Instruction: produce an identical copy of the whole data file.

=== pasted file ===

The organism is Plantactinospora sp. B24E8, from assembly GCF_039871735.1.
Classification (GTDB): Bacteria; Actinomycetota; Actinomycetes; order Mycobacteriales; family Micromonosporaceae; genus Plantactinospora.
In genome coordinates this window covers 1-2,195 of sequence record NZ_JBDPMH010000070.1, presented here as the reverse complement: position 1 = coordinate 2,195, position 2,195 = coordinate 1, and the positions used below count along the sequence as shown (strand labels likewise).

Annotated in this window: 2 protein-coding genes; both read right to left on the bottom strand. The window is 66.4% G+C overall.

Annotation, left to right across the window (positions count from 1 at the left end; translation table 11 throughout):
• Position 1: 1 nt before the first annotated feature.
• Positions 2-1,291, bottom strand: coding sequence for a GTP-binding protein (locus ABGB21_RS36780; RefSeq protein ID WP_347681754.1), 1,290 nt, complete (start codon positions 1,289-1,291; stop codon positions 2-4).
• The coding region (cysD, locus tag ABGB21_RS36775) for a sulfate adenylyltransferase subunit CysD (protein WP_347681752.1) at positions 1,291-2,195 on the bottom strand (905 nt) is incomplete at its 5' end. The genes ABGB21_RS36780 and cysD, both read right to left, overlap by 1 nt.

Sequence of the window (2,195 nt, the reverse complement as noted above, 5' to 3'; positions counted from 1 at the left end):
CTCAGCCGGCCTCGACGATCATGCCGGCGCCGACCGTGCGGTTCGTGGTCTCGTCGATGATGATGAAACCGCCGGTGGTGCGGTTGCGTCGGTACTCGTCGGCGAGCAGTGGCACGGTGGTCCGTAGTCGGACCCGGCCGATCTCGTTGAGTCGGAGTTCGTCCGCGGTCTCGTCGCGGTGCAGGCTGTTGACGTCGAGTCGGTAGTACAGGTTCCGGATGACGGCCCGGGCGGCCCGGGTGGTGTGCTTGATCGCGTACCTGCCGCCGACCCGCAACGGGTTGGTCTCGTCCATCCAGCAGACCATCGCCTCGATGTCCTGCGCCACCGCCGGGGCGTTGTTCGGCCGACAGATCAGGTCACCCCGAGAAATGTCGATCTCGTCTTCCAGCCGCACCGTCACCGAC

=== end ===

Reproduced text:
The organism is Plantactinospora sp. B24E8, from assembly GCF_039871735.1.
Classification (GTDB): Bacteria; Actinomycetota; Actinomycetes; order Mycobacteriales; family Micromonosporaceae; genus Plantactinospora.
In genome coordinates this window covers 1-2,195 of sequence record NZ_JBDPMH010000070.1, presented here as the reverse complement: position 1 = coordinate 2,195, position 2,195 = coordinate 1, and the positions used below count along the sequence as shown (strand labels likewise).

Annotated in this window: 2 protein-coding genes; both read right to left on the bottom strand. The window is 66.4% G+C overall.

Annotation, left to right across the window (positions count from 1 at the left end; translation table 11 throughout):
• Position 1: 1 nt before the first annotated feature.
• Positions 2-1,291, bottom strand: coding sequence for a GTP-binding protein (locus ABGB21_RS36780; RefSeq protein ID WP_347681754.1), 1,290 nt, complete (start codon positions 1,289-1,291; stop codon positions 2-4).
• The coding region (cysD, locus tag ABGB21_RS36775) for a sulfate adenylyltransferase subunit CysD (protein WP_347681752.1) at positions 1,291-2,195 on the bottom strand (905 nt) is incomplete at its 5' end. The genes ABGB21_RS36780 and cysD, both read right to left, overlap by 1 nt.

Sequence of the window (2,195 nt, the reverse complement as noted above, 5' to 3'; positions counted from 1 at the left end):
CTCAGCCGGCCTCGACGATCATGCCGGCGCCGACCGTGCGGTTCGTGGTCTCGTCGATGATGATGAAACCGCCGGTGGTGCGGTTGCGTCGGTACTCGTCGGCGAGCAGTGGCACGGTGGTCCGTAGTCGGACCCGGCCGATCTCGTTGAGTCGGAGTTCGTCCGCGGTCTCGTCGCGGTGCAGGCTGTTGACGTCGAGTCGGTAGTACAGGTTCCGGATGACGGCCCGGGCGGCCCGGGTGGTGTGCTTGATCGCGTACCTGCCGCCGACCCGCAACGGGTTGGTCTCGTCCATCCAGCAGACCATCGCCTCGATGTCCTGCGCCACCGCCGGGGCGTTGTTCGGCCGACAGATCAGGTCACCCCGAGAAATGTCGATCTCGTCTTCCAGCCGCACCGTCACCGAC